Polmont official tells inquiry of shock at death of '˜respectful' teen
Robert Wagstaff was found hanged in his cell at Polmont Young Offenders’ Institution, Stirlingshire, just a month after his 18th birthday.
Prison manager Calum McCarthy, 55, told a fatal accident inquiry that when Robert arrived at the YOI in November 2016 he was initially kept in a segregation and rehabilitation unit (SRU) because he had been involved in a violent incident at the secure unit, St Mary’s Kenmure, near Glasgow.
He was later transferred to mainstream accommodation within the jail, where he died two months later, after appearing in court and pleading guilty to assault.
Mr McCarthy, now an inspector with HM Inspectorate of Prisons, said he knew Robert because he was closely involved with the management of the SRU.
Mr McCarthy said: “He certainly wasn’t what we were expecting from the care home.
“I heard he was quite violent, that there’d been a violent episode, but I never saw that from Robert.
“The reason I remember him is that I don’t usually find young people to be quite so respectful and mannerly as Robert was with me was during his time.”
Mr McCarthy said he had seen Robert only days before his death, while he was carrying out a tour of Iona Hall, Polmont, where Robert was held.
Mr McCarthy said: “He actually approached me to say hello. We had a brief conversation. He said he was fine, he said he was OK.
“I had no idea what was going to happen in the next few days.
“I was quite shocked when I heard he had taken his own life.”
The depute fiscal conducting the inquiry, Rosie Scott, asked: “Was there anything about your dealings with him that gave you the impression that was something that might happen to him?”
Mr McCarthy replied: “No, he gave no indication to me that he wasn’t coping.
“That’s what’s really horrible there, that we didn’t see anything, and he did what he did.”
Residential officer Derek Watson, 49, said he had last seen Robert about 9.00 pm on January 20th, 2017, before his cell was locked for the night.
Mr Watson told the court: “I just said ‘good night, see you tomorrow’. His response was ‘aye, I’m fine’. There was nothing untoward.”
Robert was found dead the next morning.
Residential officer Jill Morrison, who carried out a 7.30 am cell check, said: “I opened the hatch. I can’t remember if the light in his cell was on or off, or if I turned it on.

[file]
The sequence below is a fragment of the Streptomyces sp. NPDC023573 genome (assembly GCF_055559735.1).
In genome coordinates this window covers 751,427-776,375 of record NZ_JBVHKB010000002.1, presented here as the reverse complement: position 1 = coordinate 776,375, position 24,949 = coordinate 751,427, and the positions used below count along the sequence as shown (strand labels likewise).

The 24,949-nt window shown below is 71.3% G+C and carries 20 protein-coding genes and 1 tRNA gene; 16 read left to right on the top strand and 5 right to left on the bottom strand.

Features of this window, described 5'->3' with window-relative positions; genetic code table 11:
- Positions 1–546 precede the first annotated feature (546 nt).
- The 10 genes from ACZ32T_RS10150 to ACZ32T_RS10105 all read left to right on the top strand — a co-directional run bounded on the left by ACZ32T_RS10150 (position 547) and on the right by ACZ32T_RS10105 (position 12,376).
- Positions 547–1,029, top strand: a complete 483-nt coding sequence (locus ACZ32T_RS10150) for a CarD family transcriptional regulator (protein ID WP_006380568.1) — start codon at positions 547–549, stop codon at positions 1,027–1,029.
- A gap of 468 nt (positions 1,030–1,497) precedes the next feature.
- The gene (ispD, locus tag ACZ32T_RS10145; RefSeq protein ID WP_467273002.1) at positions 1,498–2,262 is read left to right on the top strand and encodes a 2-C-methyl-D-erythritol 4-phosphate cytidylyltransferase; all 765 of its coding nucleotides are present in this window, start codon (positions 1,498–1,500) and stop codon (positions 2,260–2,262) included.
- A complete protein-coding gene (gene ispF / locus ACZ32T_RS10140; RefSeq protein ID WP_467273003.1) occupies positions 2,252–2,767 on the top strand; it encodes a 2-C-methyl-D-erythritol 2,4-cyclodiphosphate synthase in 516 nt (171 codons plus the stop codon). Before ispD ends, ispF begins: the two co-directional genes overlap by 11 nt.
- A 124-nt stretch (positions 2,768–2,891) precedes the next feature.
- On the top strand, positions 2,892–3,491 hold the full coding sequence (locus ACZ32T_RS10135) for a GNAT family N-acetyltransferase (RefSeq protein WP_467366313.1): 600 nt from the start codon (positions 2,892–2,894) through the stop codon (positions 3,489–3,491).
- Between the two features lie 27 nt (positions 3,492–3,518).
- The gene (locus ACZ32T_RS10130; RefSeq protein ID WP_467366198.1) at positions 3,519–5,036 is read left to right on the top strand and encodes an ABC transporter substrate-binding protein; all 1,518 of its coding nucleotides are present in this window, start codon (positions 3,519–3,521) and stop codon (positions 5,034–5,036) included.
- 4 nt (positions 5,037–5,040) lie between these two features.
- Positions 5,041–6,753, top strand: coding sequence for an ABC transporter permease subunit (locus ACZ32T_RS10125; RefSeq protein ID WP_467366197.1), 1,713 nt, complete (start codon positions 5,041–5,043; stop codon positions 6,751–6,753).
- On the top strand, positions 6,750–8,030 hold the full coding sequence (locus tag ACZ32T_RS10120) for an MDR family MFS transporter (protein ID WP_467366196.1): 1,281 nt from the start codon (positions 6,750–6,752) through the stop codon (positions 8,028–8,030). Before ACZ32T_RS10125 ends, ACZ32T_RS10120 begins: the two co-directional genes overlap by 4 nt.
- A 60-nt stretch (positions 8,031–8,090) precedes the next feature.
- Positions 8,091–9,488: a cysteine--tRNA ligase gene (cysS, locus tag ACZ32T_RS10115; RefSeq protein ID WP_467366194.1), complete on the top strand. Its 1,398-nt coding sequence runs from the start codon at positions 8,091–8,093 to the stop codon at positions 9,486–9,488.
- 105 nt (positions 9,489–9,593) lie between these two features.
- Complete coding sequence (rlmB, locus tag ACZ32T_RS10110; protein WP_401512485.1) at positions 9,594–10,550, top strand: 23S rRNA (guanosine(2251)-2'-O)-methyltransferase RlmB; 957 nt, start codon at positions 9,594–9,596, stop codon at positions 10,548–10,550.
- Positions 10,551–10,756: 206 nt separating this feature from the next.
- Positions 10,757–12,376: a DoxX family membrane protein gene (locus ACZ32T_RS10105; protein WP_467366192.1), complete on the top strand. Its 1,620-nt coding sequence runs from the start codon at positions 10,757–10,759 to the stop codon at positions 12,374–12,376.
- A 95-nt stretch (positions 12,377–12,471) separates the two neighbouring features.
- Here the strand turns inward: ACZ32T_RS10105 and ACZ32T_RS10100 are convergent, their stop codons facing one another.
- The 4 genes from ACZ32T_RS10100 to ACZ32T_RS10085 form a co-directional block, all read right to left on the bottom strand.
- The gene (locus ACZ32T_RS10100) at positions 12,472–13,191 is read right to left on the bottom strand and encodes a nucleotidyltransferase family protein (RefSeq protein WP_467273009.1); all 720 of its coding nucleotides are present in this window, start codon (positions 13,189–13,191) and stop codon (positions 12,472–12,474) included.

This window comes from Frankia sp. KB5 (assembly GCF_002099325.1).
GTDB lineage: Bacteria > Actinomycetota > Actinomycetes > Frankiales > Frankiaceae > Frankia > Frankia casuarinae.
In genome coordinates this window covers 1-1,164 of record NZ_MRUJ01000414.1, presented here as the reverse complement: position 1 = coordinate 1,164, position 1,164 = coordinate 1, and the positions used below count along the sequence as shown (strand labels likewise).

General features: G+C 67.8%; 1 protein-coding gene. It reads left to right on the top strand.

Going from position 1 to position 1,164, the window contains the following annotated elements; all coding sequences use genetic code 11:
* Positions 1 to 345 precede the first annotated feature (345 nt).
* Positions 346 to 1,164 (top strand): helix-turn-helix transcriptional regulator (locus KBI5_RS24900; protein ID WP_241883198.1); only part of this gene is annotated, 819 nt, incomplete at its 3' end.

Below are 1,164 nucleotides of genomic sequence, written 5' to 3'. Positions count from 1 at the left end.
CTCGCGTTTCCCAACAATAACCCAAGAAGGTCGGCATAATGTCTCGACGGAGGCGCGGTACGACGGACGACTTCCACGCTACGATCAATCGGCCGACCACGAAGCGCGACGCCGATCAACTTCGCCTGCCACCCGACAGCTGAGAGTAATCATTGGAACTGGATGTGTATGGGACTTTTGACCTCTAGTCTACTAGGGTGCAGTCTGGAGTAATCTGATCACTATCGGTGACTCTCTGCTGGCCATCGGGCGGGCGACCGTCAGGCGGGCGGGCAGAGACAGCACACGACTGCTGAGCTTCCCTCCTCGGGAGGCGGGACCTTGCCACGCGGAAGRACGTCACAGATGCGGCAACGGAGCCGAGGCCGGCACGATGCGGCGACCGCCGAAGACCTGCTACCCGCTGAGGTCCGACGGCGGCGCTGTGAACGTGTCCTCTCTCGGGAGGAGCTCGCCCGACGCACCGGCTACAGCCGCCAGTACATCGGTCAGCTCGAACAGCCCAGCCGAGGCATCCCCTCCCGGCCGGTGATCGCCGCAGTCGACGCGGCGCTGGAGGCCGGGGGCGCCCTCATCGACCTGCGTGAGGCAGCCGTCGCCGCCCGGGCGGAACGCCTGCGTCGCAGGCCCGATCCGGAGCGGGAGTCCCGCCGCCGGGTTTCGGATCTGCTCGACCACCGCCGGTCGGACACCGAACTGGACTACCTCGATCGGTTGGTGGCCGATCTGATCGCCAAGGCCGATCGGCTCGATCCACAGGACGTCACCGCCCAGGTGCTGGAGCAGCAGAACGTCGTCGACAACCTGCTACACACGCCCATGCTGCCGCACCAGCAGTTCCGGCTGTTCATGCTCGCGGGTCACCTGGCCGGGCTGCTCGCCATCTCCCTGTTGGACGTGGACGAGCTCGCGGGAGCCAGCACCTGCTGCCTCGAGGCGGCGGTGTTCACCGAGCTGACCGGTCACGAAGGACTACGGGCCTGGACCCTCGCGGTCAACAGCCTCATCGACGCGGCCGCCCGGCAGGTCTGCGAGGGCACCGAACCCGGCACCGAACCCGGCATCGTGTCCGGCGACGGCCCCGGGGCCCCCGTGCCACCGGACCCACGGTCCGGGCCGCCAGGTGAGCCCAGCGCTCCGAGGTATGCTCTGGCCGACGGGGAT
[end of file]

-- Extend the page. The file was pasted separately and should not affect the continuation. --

“I did a double take because there was nobody in the bed.
“Then I noticed Robert, facing towards me.
“His glasses were perfect on his face.
“I could tell from the minute I looked that he had clearly died some time earlier.”
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The inquiry, at Falkirk Sheriff Court, heard that Robert, from Paisley, Renfrewshire, had not been placed on any special observations within the jail.
Mental health nurse at the jail, Joanne Brogan, said when he was transferred there from St Mary’s on November 14th, 2016, he had denied having any medical history of self-harm or suicidal ideation, past or present.
She said, however, that she had questioned Robert so see if he “could identify any safety factors, such as someone he loved or cared about”.
She said: “Mr Wagstaff was unable to.
“He had been taken into care at an early age due to parental neglect.”
On November 23rd, 2016, a drugs and alcohol case worker who interviewed him in the segregation unit noted he was “struggling with mental health, anxiety, sleep problems and low mood” and referred him to the mental health team.
She arranged to see him again on January 4th, but this did not occur, and when she tried to see him again the day before he killed himself she was “unable to access him for his appointment” because he was on a work party.
Sheriff John Mundy, presiding, was told that solicitors representing Robert’s mother, Maureen Martin, had been forced to pull out from appearing at the inquiry because legal aid had been refused.
Miss Scott, the depute fiscal, said: “The solicitor said his mother would sit in and watch if legal aid wasn’t granted, but she does not appear to be here.”